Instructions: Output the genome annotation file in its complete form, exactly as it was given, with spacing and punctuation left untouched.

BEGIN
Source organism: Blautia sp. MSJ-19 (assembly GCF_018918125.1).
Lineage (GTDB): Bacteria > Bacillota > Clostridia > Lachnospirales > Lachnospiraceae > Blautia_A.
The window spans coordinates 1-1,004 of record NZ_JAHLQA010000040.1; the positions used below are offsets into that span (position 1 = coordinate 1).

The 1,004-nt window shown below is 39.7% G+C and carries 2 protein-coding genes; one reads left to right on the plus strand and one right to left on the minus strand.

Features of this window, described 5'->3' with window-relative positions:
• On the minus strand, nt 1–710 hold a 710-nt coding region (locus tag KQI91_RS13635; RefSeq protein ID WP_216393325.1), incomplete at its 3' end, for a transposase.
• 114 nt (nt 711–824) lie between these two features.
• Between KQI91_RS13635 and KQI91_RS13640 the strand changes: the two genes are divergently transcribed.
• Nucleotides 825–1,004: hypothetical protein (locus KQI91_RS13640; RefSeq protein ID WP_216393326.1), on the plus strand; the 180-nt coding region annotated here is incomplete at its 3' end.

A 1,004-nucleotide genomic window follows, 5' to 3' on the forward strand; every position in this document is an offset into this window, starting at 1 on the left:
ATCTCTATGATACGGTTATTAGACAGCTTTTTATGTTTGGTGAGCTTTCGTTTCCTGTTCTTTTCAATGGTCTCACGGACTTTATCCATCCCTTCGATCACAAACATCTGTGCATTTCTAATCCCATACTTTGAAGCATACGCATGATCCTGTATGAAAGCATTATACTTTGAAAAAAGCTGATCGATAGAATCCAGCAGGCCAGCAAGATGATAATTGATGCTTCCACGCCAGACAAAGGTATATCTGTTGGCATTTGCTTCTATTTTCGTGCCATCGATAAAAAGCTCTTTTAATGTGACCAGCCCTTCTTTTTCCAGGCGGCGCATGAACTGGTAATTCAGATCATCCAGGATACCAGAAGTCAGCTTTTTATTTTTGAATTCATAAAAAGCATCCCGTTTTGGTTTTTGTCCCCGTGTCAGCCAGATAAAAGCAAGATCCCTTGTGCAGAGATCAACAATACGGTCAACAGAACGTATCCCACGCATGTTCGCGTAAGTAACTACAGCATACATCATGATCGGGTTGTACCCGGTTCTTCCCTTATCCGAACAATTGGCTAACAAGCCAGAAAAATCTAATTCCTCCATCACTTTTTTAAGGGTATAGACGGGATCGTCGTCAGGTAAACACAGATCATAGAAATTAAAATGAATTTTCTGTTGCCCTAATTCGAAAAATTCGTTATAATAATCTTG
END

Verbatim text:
Source organism: Blautia sp. MSJ-19 (assembly GCF_018918125.1).
Lineage (GTDB): Bacteria > Bacillota > Clostridia > Lachnospirales > Lachnospiraceae > Blautia_A.
The window spans coordinates 1-1,004 of record NZ_JAHLQA010000040.1; the positions used below are offsets into that span (position 1 = coordinate 1).

The 1,004-nt window shown below is 39.7% G+C and carries 2 protein-coding genes; one reads left to right on the plus strand and one right to left on the minus strand.

Features of this window, described 5'->3' with window-relative positions:
• On the minus strand, nt 1–710 hold a 710-nt coding region (locus tag KQI91_RS13635; RefSeq protein ID WP_216393325.1), incomplete at its 3' end, for a transposase.
• 114 nt (nt 711–824) lie between these two features.
• Between KQI91_RS13635 and KQI91_RS13640 the strand changes: the two genes are divergently transcribed.
• Nucleotides 825–1,004: hypothetical protein (locus KQI91_RS13640; RefSeq protein ID WP_216393326.1), on the plus strand; the 180-nt coding region annotated here is incomplete at its 3' end.

A 1,004-nucleotide genomic window follows, 5' to 3' on the forward strand; every position in this document is an offset into this window, starting at 1 on the left:
ATCTCTATGATACGGTTATTAGACAGCTTTTTATGTTTGGTGAGCTTTCGTTTCCTGTTCTTTTCAATGGTCTCACGGACTTTATCCATCCCTTCGATCACAAACATCTGTGCATTTCTAATCCCATACTTTGAAGCATACGCATGATCCTGTATGAAAGCATTATACTTTGAAAAAAGCTGATCGATAGAATCCAGCAGGCCAGCAAGATGATAATTGATGCTTCCACGCCAGACAAAGGTATATCTGTTGGCATTTGCTTCTATTTTCGTGCCATCGATAAAAAGCTCTTTTAATGTGACCAGCCCTTCTTTTTCCAGGCGGCGCATGAACTGGTAATTCAGATCATCCAGGATACCAGAAGTCAGCTTTTTATTTTTGAATTCATAAAAAGCATCCCGTTTTGGTTTTTGTCCCCGTGTCAGCCAGATAAAAGCAAGATCCCTTGTGCAGAGATCAACAATACGGTCAACAGAACGTATCCCACGCATGTTCGCGTAAGTAACTACAGCATACATCATGATCGGGTTGTACCCGGTTCTTCCCTTATCCGAACAATTGGCTAACAAGCCAGAAAAATCTAATTCCTCCATCACTTTTTTAAGGGTATAGACGGGATCGTCGTCAGGTAAACACAGATCATAGAAATTAAAATGAATTTTCTGTTGCCCTAATTCGAAAAATTCGTTATAATAATCTTG